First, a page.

So, it’s day one (or two or three, if your firm likes its new hires to get through the computer training before they’re staffed up), and the phone rings.
(The Staffing Coordinator): “Can you help so-and-so with such-and-such?… Great. Please reach out to them when you have a second.” ::click::
The instinct of most juniors is to just snap to it and scurry to so-an-so’s office. But it’s worth taking a beat and collecting your thoughts. That first meeting—the staffing meeting—is critical to your success as a junior lawyer because it’s usually the best, and sometimes the only, opportunity for you to gather the essential information you need in order to deliver great work to your supervising lawyer.
What makes a junior’s work great? For today’s purposes, focus on three things:
- it’s high quality (i.e., gets the analysis right, is appropriately polished (see our last post), etc.);
- it’s delivered in the form that the supervising lawyer needs it (we’ll dive into this in a future post); and
- it’s delivered on time.
This isn’t law school. Great analysis isn’t enough. You not only need to understand what your seniors need done, but how they want it done (i.e., what should the deliverable look like) and when exactly they need it by. When it comes to how your work will be received and evaluated, the latter two items are every bit as important as the former. And the staffing meeting is how you make sure that you put yourself in a position to get all three of these things right. So have a plan, and take advantage.
Have a plan
Start with the initial staffing call. Try to gather as much information from the staffing coordinator about the new matter as possible. (Figure out, if you can, the client, the counterparty, the type of matter, the team at the firm, etc. The coordinator may not know everything, but he or she will often have sufficient detail to get you started on the below. If the request came to you by email, read down the email chain. It may include the initial staffing request from the team, which will have relevant background.) You won’t always have time between the staffing call and the staffing meeting, but—if you do—use it. Google the client; figure out what they do. Learn about the counterparty. If the matter type is something familiar, try to refresh your memory about it as best you can. If it’s something completely unfamiliar (and—prepare yourselves—there’s going to be a LOT of that going around), hop on the interwebs and try to learn something about it. It doesn’t need to be perfect. You’re not trying to do all of your background research pre-staffing meeting. Your goal is simply to learn enough about the relevant moving pieces so that (a) the context will help whatever you hear in the staffing meeting “stick” in your head and make sense to you, and (b) you’ll have the awareness and vocabulary that you need to ask the right follow-up questions. And the questions are key.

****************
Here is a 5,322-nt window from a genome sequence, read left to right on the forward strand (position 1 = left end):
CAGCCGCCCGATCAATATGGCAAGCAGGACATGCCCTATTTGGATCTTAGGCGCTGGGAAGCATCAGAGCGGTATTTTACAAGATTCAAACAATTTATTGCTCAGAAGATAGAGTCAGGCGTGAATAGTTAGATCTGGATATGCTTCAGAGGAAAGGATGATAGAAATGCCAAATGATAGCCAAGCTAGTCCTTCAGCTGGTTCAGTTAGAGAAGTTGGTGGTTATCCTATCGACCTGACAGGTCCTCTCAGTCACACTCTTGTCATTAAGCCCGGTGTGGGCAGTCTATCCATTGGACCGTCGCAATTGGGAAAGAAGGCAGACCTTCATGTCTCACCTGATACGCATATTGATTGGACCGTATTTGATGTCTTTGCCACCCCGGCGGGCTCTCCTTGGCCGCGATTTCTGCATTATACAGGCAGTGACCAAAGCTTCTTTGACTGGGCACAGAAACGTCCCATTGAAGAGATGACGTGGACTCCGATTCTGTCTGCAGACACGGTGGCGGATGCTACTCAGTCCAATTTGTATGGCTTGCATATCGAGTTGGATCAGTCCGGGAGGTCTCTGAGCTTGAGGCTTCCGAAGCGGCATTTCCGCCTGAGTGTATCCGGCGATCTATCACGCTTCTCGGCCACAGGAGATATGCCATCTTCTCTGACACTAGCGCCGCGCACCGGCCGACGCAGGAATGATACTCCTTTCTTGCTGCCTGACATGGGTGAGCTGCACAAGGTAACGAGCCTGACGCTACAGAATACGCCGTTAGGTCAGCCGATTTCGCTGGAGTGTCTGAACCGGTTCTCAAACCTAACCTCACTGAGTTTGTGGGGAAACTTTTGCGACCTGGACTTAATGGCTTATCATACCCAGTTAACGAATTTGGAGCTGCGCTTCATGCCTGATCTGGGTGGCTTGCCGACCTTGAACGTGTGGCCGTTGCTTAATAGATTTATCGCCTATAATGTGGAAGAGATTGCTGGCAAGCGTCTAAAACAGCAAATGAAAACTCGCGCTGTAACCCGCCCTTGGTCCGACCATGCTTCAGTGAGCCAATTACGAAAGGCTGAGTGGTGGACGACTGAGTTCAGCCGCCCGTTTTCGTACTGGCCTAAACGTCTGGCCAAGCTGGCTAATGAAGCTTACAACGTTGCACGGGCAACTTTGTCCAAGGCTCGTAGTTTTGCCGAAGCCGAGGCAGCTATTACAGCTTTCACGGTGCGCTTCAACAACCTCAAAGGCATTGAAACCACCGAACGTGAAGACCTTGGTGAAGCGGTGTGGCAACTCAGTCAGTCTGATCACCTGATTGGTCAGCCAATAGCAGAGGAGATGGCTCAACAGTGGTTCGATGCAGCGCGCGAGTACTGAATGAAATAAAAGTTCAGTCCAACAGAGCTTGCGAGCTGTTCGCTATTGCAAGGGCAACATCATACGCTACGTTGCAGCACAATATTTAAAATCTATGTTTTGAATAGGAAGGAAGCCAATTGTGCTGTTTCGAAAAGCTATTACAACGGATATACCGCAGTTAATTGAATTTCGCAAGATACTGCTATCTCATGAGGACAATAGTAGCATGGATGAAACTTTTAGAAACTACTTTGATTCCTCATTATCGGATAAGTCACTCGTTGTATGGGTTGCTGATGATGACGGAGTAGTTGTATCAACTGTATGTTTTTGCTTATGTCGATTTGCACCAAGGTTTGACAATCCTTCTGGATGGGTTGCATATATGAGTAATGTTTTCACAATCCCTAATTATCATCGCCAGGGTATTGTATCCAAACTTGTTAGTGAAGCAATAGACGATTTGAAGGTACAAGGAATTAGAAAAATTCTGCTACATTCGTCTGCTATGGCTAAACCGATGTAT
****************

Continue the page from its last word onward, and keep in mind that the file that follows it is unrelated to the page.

Come in to every staffing meeting with the mindset that it is your responsibility to walk out of that door with the information that YOU, as an individual, need to get the job done right and deliver great work.
Different mid-level and senior associates are better or worse at instructing juniors on various types of tasks. You need to be prepared, therefore, to take an active role in these meetings and help shape the outcome. Come in to every staffing meeting with the mindset that it is your responsibility to walk out of that door with the information that YOU, as an individual, need to get the job done right and deliver great work. That may, and often will, require you to (tactfully) tease out more information than the senior initially served up by following up with clarifying questions. At a minimum, be laser-focused on ensuring that you have a clear understanding of what exactly it is that the senior associate expects to receive from you when, and in what specific format.
(Here’s a little secret. There are times when even the best instructors of juniors don’t know exactly what they want from you when a staffing meeting begins. It could be that they’ve been too busy to really think through the relevant task in advance. Or it could be that they, themselves, don’t yet know enough about the applicable subject matter to have a view or an instinct about the best way to go about things. I’ve been guilty of both of these. Moreover, as a busy senior, sometimes you tell yourself that you just want something to react to, or that you’ll have time to poke around later and follow-up with the junior to clarify the ask. But a lot of times, this inadvertently sets the junior associate up for failure. Odds are good that, without proper early guidance, they’ll get off on the wrong track and end up delivering something that’s not actually that helpful or on point. That’s bad for the junior because—fairly or unfairly—it may leave a less-than-favorable impression of that junior’s work in the mind of the senior, and it’s also bad for the senior because they then don’t have the benefit of good work to build upon and are left having to scramble and redo something from scratch. As a junior—and you have to be tactful here, but—sometimes you can help both yourself and the senior by pressing for better, clearer and more concrete instructions early, helping to focus the senior’s attention on open questions at a time when the answers will do the most good for you both.)
A Word of Warning
When you’re in a staffing meeting and the senior lawyer says something that you don’t understand, or uses terms with which you’re not familiar, a little voice in your head will say, “I should probably know what that is. I don’t want to look stupid. I’ll just look it up/figure it out when I get back to my office.” DO NOT LISTEN TO THAT VOICE. If you don’t understand something in a staffing meeting, ask for clarification. There will be plenty of times in your practice (as we’ll talk about this more in a later post) where it’s not only a good idea, but it’s best practice for you to turn over every stone you can yourself before reaching out to your senior associate for help. This is not one of those times. You won’t know how well you understand the task being asked of you—or what else you may be missing, or what other questions you may be failing to ask—if you stay silent.